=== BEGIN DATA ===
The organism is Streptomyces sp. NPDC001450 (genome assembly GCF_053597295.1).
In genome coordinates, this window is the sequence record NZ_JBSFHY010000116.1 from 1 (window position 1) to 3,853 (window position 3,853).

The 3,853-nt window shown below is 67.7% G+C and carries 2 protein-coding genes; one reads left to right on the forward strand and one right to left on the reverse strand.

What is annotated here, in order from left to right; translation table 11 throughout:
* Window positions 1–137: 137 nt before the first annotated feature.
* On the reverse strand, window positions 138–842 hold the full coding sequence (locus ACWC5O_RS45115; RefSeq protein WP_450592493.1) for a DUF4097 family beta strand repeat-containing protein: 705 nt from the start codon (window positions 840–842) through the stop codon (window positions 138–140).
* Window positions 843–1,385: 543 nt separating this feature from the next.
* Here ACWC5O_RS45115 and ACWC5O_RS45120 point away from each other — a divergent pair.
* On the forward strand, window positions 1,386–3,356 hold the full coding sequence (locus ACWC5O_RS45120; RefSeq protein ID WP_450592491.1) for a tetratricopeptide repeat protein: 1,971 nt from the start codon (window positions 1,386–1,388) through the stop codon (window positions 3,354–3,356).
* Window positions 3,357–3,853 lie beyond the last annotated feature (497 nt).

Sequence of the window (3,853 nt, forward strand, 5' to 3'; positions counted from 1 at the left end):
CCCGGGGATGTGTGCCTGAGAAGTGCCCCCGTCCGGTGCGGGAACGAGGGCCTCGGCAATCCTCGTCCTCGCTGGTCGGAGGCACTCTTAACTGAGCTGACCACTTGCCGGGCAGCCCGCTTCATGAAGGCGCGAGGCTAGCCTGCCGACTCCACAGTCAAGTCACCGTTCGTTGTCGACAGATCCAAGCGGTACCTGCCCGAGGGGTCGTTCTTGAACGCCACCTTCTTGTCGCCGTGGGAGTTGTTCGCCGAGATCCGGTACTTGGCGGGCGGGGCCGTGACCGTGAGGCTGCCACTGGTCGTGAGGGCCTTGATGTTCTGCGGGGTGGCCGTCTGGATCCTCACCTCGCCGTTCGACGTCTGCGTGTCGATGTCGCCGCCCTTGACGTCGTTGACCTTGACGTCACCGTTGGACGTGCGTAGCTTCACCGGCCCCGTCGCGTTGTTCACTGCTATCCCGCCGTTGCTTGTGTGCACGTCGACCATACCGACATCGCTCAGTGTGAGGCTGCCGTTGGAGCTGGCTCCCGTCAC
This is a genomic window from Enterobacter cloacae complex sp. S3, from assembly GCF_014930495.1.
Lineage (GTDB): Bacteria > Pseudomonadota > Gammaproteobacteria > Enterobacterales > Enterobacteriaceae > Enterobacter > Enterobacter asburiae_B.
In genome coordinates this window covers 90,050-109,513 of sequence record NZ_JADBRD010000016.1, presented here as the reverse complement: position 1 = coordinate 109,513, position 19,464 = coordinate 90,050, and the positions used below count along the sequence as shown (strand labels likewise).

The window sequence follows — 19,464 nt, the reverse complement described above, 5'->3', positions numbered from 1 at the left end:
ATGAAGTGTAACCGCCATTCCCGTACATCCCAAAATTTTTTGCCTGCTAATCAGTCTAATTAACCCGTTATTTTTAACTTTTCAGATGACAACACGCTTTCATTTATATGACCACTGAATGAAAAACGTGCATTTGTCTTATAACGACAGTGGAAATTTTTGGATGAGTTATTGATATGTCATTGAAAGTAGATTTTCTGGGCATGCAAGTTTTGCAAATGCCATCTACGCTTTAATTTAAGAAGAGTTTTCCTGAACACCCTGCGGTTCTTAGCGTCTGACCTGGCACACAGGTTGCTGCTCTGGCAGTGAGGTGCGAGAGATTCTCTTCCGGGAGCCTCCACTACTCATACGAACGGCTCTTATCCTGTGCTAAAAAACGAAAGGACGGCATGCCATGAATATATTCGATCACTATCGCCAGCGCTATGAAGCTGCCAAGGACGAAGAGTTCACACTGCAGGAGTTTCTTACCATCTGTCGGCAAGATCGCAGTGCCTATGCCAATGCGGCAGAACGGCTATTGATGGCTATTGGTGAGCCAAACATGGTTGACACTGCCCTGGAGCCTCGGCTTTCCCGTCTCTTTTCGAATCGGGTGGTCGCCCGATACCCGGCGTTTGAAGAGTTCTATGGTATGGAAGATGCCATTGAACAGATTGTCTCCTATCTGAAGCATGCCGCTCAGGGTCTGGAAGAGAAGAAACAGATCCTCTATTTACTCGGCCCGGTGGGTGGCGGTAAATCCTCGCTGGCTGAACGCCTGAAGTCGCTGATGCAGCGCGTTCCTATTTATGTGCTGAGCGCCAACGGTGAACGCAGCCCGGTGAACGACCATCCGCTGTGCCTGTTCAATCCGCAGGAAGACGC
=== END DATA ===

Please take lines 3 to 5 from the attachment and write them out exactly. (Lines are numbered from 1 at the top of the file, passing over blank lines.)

The 3,853-nt window shown below is 67.7% G+C and carries 2 protein-coding genes; one reads left to right on the forward strand and one right to left on the reverse strand.

What is annotated here, in order from left to right; translation table 11 throughout:
* Window positions 1–137: 137 nt before the first annotated feature.